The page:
Springsteen challenges his band with request orgy
LEIPZIG, Germany (Reuters) - Bruce Springsteen jumped off the stage and into a frenzied German crowd of 45,000 fans on Sunday in Leipzig to pluck a sign with a hand-written request scrawled on it - as he has been doing all summer on his popular tour across Europe.
But when Springsteen whirled around and held up the name of the song for his band to see, jaws dropped and a frightened look crossed their faces. The sign read "You never can tell" by Chuck Berry, a 1964 tune made popular in the 1994 film "Pulp Fiction."
"Every night we try to pull one out that we haven't played since we were, I dunno, 16," Springsteen said, savoring the challenge of figuring out how to play an unfamiliar song from another artist on the spot in front of a stadium audience.
"Let's see how we do," Springsteen said. He began humming the tune as encouragement to the worried-looking band members who seemed flummoxed by the melody and unsure of the key.
"Try it boys," he said, growing impatient after a few minutes of tentative strumming, tooting and drumming. "Let's hear it now!"
Springsteen and the E Street band then nailed "You never can tell" and the crowd loved them for it just as an even larger crowd did last Saturday at the Stade de France in Paris when he took a request in the crowd for "Lucille".
"Someone's trying to stump the E Street band," Springsteen laughed before the band aced the Little Richard number in Paris.
Leipzig was as enthralled by the boundless energy of Springsteen on Sunday as were similarly large and enthusiastic crowds in Moenchengladbach, Germany on Friday, in Geneva on Wednesday and in London last Sunday.
The 63-year-old American rock icon has been filling stadiums and venues around the world for nearly 16 months on a 130-stop "Wrecking Ball" tour.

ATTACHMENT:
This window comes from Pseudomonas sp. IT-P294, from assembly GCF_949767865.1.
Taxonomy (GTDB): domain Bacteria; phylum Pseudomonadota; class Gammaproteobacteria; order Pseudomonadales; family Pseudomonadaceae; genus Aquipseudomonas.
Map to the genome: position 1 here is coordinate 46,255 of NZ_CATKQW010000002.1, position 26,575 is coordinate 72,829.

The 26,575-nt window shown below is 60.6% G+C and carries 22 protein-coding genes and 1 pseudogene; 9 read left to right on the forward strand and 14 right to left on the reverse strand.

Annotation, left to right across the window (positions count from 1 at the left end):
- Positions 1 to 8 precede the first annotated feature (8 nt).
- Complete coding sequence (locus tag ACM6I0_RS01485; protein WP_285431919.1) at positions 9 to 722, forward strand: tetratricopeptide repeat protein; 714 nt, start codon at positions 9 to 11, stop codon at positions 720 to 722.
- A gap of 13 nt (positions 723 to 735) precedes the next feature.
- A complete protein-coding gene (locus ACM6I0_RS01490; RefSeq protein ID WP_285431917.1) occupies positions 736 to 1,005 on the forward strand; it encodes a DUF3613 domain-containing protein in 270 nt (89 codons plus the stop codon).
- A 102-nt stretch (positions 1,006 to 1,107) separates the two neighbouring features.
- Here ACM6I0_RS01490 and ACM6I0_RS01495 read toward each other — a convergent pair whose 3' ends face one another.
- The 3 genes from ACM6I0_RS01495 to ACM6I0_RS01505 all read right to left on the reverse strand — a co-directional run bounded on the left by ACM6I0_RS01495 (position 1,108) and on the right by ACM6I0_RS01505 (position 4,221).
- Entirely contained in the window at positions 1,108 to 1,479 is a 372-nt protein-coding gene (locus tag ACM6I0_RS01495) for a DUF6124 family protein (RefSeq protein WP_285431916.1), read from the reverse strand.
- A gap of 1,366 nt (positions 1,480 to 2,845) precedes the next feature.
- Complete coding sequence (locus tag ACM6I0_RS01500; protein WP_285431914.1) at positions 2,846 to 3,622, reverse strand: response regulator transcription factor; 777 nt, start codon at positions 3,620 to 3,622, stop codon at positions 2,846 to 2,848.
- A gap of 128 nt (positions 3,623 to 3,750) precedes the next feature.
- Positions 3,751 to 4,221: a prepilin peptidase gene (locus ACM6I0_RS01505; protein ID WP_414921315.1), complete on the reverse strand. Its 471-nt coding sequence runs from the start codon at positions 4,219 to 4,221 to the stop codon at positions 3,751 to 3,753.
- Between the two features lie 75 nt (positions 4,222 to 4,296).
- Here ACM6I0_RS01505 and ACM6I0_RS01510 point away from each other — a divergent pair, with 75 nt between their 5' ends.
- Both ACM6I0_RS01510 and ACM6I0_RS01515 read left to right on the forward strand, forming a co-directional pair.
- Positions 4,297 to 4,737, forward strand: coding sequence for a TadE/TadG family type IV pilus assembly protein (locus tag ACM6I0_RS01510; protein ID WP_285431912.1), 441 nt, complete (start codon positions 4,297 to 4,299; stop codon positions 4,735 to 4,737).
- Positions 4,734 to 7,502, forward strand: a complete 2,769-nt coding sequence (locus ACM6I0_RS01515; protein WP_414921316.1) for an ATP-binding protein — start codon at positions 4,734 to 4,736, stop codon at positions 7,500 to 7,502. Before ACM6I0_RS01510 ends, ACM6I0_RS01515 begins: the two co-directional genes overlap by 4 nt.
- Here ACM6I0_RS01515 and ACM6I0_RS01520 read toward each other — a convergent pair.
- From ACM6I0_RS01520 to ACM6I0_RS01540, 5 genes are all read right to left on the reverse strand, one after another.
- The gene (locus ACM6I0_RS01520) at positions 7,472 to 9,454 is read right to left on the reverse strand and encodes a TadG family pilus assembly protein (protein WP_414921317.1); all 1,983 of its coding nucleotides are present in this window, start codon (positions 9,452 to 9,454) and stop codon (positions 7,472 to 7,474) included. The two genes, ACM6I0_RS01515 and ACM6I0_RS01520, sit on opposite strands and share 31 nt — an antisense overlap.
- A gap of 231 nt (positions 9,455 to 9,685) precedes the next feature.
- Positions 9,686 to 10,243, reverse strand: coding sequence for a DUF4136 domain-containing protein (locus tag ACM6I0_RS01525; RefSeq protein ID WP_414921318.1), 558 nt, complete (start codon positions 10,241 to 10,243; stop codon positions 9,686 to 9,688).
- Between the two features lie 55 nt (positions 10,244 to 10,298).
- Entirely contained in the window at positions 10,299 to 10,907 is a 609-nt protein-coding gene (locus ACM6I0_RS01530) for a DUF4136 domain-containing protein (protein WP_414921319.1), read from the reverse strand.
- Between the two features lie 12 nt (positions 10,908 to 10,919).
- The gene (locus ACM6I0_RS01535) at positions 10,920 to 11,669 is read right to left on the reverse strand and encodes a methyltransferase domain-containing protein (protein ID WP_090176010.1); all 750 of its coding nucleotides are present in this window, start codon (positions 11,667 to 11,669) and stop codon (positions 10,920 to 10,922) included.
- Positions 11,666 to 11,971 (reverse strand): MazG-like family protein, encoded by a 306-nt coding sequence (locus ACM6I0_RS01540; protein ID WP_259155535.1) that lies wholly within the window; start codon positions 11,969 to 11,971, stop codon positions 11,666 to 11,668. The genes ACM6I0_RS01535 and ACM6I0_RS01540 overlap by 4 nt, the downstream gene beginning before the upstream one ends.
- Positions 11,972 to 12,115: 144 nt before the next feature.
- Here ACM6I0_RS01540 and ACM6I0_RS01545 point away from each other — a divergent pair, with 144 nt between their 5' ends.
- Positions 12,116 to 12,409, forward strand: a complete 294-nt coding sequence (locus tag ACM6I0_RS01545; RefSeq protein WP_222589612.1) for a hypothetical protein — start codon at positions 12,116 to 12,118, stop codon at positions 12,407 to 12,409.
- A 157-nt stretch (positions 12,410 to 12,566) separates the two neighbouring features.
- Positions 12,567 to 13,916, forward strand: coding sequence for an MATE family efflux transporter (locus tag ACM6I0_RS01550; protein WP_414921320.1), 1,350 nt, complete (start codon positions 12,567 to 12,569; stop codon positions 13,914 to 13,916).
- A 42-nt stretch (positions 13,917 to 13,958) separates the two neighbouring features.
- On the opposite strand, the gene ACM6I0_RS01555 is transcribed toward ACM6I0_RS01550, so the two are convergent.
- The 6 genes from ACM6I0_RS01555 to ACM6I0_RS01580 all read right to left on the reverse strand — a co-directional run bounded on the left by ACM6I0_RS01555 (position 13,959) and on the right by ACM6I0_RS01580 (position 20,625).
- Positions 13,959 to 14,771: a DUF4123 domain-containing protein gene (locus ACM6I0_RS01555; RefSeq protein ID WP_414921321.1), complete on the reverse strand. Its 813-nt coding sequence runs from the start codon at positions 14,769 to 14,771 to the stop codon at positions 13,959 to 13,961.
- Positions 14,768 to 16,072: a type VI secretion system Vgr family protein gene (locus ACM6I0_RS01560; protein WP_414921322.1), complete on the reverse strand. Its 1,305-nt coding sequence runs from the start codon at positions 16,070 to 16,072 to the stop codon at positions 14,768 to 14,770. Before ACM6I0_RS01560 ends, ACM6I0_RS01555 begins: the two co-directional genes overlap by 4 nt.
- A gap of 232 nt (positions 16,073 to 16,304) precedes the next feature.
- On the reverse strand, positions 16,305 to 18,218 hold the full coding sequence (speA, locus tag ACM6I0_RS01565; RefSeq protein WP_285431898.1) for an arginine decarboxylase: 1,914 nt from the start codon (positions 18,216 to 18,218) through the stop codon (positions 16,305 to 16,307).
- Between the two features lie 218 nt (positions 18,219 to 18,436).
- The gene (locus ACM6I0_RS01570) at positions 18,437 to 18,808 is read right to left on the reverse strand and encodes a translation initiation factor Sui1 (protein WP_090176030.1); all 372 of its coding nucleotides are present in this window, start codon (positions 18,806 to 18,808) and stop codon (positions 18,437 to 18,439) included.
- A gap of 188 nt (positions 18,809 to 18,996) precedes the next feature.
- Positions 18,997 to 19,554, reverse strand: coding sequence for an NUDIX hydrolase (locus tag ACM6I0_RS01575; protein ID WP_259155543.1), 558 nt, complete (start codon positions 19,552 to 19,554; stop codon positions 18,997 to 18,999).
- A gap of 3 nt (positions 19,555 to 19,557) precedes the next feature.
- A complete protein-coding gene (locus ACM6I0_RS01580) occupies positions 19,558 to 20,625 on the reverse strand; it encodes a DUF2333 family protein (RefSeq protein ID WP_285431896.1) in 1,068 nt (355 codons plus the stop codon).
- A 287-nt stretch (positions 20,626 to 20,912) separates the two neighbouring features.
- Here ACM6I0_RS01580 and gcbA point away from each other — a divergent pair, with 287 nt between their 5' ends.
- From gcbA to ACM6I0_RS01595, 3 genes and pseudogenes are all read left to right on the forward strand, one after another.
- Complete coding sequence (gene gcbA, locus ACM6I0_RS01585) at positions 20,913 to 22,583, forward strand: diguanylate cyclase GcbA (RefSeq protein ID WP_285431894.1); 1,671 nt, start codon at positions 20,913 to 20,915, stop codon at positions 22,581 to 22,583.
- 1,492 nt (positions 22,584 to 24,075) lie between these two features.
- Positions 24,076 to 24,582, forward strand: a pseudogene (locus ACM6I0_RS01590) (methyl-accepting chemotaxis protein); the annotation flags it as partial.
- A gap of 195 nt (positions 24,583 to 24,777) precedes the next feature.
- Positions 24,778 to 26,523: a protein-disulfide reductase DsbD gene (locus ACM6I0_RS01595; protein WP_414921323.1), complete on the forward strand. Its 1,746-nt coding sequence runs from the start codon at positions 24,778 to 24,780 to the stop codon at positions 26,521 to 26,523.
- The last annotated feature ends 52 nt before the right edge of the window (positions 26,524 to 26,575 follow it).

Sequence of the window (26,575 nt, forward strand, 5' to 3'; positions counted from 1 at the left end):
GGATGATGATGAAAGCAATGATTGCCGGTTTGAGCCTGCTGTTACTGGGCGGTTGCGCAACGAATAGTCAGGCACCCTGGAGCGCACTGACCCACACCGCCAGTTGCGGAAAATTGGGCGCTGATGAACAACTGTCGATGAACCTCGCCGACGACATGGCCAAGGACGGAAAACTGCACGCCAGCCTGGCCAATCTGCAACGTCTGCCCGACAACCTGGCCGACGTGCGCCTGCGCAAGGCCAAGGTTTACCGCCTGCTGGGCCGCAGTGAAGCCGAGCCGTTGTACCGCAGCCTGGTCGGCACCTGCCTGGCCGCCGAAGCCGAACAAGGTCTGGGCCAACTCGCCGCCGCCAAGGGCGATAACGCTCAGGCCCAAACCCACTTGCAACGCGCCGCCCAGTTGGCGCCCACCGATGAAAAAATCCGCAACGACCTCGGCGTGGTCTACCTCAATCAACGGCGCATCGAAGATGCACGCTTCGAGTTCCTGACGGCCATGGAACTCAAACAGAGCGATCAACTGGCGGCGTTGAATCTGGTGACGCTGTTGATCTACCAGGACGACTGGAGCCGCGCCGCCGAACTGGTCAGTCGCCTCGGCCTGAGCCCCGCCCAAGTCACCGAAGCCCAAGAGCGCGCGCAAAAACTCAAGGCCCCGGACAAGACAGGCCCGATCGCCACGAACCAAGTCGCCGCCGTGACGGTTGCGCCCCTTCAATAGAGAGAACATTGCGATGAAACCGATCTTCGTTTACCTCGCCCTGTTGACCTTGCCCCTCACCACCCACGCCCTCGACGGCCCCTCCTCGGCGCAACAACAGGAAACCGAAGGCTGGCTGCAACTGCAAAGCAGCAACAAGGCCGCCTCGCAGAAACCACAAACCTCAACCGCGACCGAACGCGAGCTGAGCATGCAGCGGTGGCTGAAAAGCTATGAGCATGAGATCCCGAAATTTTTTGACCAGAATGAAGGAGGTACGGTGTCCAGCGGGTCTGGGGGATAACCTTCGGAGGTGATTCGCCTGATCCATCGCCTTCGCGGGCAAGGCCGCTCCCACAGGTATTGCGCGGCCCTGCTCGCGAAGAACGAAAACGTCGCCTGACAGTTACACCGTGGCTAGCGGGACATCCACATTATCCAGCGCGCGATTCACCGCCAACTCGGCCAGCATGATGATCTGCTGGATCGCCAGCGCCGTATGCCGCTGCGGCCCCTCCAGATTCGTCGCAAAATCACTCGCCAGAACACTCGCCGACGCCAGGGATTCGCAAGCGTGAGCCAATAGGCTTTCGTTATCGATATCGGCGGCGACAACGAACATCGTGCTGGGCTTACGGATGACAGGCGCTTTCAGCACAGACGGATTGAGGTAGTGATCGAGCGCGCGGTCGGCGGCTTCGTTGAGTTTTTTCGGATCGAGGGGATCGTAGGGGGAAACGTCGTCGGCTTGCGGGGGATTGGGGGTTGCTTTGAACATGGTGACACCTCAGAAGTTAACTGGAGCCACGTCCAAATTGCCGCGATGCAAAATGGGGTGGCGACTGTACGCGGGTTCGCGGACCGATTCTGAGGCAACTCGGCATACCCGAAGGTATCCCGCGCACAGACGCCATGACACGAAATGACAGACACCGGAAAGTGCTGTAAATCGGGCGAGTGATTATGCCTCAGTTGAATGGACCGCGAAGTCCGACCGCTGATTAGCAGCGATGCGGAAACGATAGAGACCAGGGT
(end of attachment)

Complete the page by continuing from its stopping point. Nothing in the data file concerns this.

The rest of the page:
It's been a tour full of audience requests that has tested the musical skills of Springsteen and his E Street band but at the same time given audiences something new every night to cheer about at shows from Spain to Sweden and Scotland to Switzerland.
Even many of the hardcore fans who trek around Europe to see his concerts have also been impressed by his ever-changing gigs. The set list is never the same as he draws titles from his 17 studio albums in five decades but also from other artists.
"We're playing it loose tonight," he said in Moenchengladbach, a small town west of Cologne. "This is what we used to do in the nightclubs. 'Hey, 10 euros for a song'."
Many are Springsteen hits but many are from other artists that he and his band might not have heard or played in years - or even decades. His forays into the crowd for obscure titles cause his band visible concern but make each concert unique.
In Hanover in May, Springsteen grabbed a sign in which a fan offered a body organ to hear "Drift Away". Springsteen told the fan he didn't really know the song but wanted him to go home in one piece so he'd give it a go.
Even after 50 years performing, Springsteen still packs stadiums. Ordinary life comes to a halt in many towns. Leipzig has a population of 500,000; there were 45,000 at the concert. Moenchengladbach has 250,000 and 35,000 were at the stadium.
His six-leg, 130-stop "Wrecking Ball" began on March 18, 2012 in Atlanta and is nearing its end. It will conclude after 10 more stops in Italy, Belgium, Ireland, Northern Ireland, Wales, England and then in Rio de Janeiro, Brazil on September 21.
Most crowds are on their feet after about 30 minutes into the three hour shows. But not always.
"I'm up here with the sweat running down my back."
"I realize I haven't done my job yet," he added. "I see so many fine Leipzig-ians still sitting in their seats."
(Reporting By Erik Kirschbaum; Editing by Michael Roddy)
- Exclusive: Secret contract tied NSA and security industry pioneer |
- U.S. aircraft hit by gunfire in South Sudan as conflict worsens
- With Fed out of the way, what's next on Wall Street?
- Four men arrested in deadly N.J. shopping mall carjacking
- Analysis: Lost Brazil order raises threat to Boeing fighter jets